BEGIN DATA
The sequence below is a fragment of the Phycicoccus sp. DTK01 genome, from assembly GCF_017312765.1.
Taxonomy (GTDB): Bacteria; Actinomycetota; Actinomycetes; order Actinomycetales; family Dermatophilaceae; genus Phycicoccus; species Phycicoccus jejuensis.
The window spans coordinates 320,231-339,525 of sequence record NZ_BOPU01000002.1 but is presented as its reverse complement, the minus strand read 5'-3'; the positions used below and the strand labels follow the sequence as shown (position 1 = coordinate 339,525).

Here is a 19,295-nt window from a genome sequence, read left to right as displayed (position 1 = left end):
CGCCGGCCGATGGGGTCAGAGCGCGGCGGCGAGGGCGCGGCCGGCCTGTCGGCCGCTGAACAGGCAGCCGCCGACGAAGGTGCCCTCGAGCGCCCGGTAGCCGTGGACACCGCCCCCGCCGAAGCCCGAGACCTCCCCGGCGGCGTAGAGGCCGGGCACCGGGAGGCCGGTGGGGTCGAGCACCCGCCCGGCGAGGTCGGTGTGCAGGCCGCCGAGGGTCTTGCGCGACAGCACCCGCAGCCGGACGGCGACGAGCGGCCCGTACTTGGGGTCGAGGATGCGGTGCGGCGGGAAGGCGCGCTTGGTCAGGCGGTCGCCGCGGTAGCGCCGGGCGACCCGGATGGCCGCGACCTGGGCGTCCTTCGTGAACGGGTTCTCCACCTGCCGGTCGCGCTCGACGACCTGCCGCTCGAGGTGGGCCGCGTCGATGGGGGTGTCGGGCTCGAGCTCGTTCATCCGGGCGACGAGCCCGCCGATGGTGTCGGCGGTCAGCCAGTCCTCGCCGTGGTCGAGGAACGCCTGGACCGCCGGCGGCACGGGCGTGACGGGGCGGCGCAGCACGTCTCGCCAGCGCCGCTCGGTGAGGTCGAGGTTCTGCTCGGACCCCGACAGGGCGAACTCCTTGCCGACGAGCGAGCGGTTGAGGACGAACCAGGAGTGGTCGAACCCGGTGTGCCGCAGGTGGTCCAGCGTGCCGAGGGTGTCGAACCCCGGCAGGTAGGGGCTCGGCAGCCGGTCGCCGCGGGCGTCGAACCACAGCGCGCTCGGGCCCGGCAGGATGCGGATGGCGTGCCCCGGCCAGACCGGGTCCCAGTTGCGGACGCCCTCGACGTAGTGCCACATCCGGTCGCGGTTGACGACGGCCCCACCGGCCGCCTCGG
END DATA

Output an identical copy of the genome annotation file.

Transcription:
The sequence below is a fragment of the Phycicoccus sp. DTK01 genome, from assembly GCF_017312765.1.
Taxonomy (GTDB): Bacteria; Actinomycetota; Actinomycetes; order Actinomycetales; family Dermatophilaceae; genus Phycicoccus; species Phycicoccus jejuensis.
The window spans coordinates 320,231-339,525 of sequence record NZ_BOPU01000002.1 but is presented as its reverse complement, the minus strand read 5'-3'; the positions used below and the strand labels follow the sequence as shown (position 1 = coordinate 339,525).

Here is a 19,295-nt window from a genome sequence, read left to right as displayed (position 1 = left end):
CGCCGGCCGATGGGGTCAGAGCGCGGCGGCGAGGGCGCGGCCGGCCTGTCGGCCGCTGAACAGGCAGCCGCCGACGAAGGTGCCCTCGAGCGCCCGGTAGCCGTGGACACCGCCCCCGCCGAAGCCCGAGACCTCCCCGGCGGCGTAGAGGCCGGGCACCGGGAGGCCGGTGGGGTCGAGCACCCGCCCGGCGAGGTCGGTGTGCAGGCCGCCGAGGGTCTTGCGCGACAGCACCCGCAGCCGGACGGCGACGAGCGGCCCGTACTTGGGGTCGAGGATGCGGTGCGGCGGGAAGGCGCGCTTGGTCAGGCGGTCGCCGCGGTAGCGCCGGGCGACCCGGATGGCCGCGACCTGGGCGTCCTTCGTGAACGGGTTCTCCACCTGCCGGTCGCGCTCGACGACCTGCCGCTCGAGGTGGGCCGCGTCGATGGGGGTGTCGGGCTCGAGCTCGTTCATCCGGGCGACGAGCCCGCCGATGGTGTCGGCGGTCAGCCAGTCCTCGCCGTGGTCGAGGAACGCCTGGACCGCCGGCGGCACGGGCGTGACGGGGCGGCGCAGCACGTCTCGCCAGCGCCGCTCGGTGAGGTCGAGGTTCTGCTCGGACCCCGACAGGGCGAACTCCTTGCCGACGAGCGAGCGGTTGAGGACGAACCAGGAGTGGTCGAACCCGGTGTGCCGCAGGTGGTCCAGCGTGCCGAGGGTGTCGAACCCCGGCAGGTAGGGGCTCGGCAGCCGGTCGCCGCGGGCGTCGAACCACAGCGCGCTCGGGCCCGGCAGGATGCGGATGGCGTGCCCCGGCCAGACCGGGTCCCAGTTGCGGACGCCCTCGACGTAGTGCCACATCCGGTCGCGGTTGACGACGGCCCCACCGGCCGCCTCGG